How to Block a Motion to Transfer a Divorce Proceeding in Minnesota

By Mary Jane Freeman

The time leading up to filing for divorce is often fraught with anxiety, nervousness, uncertainty and an overwhelming desire to "get it over with." Once you file your divorce paperwork with the court, the last thing you want to do is start all over again, especially with a different courthouse located elsewhere. If your spouse files a motion to have your divorce proceedings transferred to a different location, you don't have go along with the change. In Minnesota, you can fight the request by challenging your spouse's motion in court.

Filing for Divorce

You may file for dissolution of marriage in Minnesota if either you or your spouse have lived in the state for at least 180 days immediately prior to filing. Once residency is established, spouses typically file for divorce in the county where they live, known as the "venue." Typically, this is a straightforward decision because divorcing spouses often live in the same county. However, if you and your spouse live in separate counties, you have the option of filing for divorce in either county of residence. However, keep in mind that, under Minnesota law, divorce proceedings usually remain in the county where the petition was originally filed, even if neither of you continues to live there.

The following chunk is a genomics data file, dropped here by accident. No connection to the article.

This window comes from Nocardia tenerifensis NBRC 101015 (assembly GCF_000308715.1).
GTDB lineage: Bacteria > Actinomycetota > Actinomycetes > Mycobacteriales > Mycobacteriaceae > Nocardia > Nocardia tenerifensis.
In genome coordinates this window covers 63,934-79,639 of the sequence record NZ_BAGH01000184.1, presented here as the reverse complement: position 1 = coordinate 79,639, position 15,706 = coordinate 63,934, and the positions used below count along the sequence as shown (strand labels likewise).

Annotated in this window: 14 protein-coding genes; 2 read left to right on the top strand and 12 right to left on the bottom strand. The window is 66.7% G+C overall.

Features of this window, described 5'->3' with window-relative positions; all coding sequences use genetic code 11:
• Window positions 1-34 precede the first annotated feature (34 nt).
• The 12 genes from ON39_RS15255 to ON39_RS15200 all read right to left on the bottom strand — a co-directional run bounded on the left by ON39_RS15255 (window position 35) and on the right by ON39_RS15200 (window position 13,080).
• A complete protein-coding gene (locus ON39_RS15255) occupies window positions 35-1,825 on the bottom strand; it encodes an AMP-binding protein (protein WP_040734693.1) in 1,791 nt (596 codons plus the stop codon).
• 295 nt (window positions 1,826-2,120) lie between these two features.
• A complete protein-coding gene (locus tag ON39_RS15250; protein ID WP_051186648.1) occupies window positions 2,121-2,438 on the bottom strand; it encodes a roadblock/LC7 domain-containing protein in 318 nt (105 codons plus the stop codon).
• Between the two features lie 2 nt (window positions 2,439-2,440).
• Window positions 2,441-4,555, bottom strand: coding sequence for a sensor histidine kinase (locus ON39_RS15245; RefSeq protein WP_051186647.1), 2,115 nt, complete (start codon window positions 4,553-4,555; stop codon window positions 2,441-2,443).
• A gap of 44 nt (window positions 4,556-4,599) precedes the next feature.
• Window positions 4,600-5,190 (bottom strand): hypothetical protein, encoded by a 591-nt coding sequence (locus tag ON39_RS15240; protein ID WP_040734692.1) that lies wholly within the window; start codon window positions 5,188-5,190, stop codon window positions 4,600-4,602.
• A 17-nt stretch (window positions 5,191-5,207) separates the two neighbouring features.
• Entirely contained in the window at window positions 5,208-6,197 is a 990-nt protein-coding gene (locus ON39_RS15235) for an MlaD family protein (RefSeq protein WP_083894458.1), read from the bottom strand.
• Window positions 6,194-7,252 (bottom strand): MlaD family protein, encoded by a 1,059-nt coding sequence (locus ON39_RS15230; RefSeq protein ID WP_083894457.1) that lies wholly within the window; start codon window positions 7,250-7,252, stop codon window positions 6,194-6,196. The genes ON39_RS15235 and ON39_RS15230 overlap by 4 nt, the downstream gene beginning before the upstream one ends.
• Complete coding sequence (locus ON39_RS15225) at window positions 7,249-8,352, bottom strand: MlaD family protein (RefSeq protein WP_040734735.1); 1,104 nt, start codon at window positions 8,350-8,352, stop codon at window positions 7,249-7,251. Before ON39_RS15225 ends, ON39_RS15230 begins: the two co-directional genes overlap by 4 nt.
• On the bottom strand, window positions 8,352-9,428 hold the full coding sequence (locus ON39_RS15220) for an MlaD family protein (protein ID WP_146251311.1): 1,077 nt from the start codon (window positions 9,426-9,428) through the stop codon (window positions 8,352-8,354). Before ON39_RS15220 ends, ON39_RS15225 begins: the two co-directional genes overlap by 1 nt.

Motion to Change Venue

Once you file for divorce, your spouse may petition the court for a change of venue in an attempt to have the divorce proceedings changed to a different location. When this happens, he must notify you of the request by serving you with a copy of the transfer motion. Once you receive it, you must respond to the motion appropriately and appear at the court hearing, where the court will hear arguments for and against changing the divorce proceeding to a different location.

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When Transfer Is Proper

Minnesota courts will change the venue of a divorce case under limited circumstances. Under Minnesota law, the court may transfer venue if both spouses consent to the change, if an impartial hearing cannot be had in the county where the petition was filed or if a transfer is necessary for the parties' convenience or to promote justice in the case. As the party requesting the transfer, your spouse has the burden of proving why the transfer is necessary. For example, he could argue the divorce was filed in the wrong county; therefore, the court lacks jurisdiction over the case. Or he could argue that the location is inconvenient because he has custody of the children and lives more than 100 miles away, making travel back and forth difficult and disruptive to the children's schedules.

What Happens Next

As the party who filed for divorce, as long as you filed your divorce petition in the appropriate county, you can argue that venue is proper according to Minnesota law. As a result, the divorce should be proceed in the venue where it was originally filed. However, if your spouse is successful in persuading the court to change the venue, you are not required to pay a new filing fee to the new courthouse when the case is transferred.

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References

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